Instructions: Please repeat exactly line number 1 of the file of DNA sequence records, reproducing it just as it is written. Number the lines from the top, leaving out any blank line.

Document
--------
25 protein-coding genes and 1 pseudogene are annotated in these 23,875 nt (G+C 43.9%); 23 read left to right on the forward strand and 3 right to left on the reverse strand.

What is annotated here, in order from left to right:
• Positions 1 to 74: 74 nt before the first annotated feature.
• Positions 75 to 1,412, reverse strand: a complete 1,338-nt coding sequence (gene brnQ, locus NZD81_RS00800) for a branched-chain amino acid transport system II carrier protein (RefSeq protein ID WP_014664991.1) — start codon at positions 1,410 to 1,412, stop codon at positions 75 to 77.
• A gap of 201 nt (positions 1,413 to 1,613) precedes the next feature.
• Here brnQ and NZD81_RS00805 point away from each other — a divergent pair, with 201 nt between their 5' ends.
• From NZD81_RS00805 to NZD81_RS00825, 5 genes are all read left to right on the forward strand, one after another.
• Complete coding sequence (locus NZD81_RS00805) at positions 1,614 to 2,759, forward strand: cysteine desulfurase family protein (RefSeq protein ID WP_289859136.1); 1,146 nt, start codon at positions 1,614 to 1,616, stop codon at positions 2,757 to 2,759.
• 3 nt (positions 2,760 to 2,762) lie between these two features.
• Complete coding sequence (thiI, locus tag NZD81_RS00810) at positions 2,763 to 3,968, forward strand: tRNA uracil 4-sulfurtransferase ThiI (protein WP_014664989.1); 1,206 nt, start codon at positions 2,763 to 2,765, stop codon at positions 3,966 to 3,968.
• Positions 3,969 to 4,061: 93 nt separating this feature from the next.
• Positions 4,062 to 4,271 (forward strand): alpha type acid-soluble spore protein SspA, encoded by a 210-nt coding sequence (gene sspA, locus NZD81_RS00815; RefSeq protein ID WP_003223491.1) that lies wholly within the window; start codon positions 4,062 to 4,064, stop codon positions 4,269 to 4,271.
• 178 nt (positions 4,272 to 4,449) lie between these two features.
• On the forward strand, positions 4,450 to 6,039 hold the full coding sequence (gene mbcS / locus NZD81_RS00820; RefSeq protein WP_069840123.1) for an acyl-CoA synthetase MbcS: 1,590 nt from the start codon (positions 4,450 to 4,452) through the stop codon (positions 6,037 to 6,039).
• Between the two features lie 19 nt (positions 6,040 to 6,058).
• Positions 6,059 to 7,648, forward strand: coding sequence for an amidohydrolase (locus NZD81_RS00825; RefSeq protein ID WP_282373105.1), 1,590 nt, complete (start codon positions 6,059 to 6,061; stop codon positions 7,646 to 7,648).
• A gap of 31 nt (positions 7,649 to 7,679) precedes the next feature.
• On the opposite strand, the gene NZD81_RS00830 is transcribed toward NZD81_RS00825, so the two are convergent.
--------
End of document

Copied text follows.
25 protein-coding genes and 1 pseudogene are annotated in these 23,875 nt (G+C 43.9%); 23 read left to right on the forward strand and 3 right to left on the reverse strand.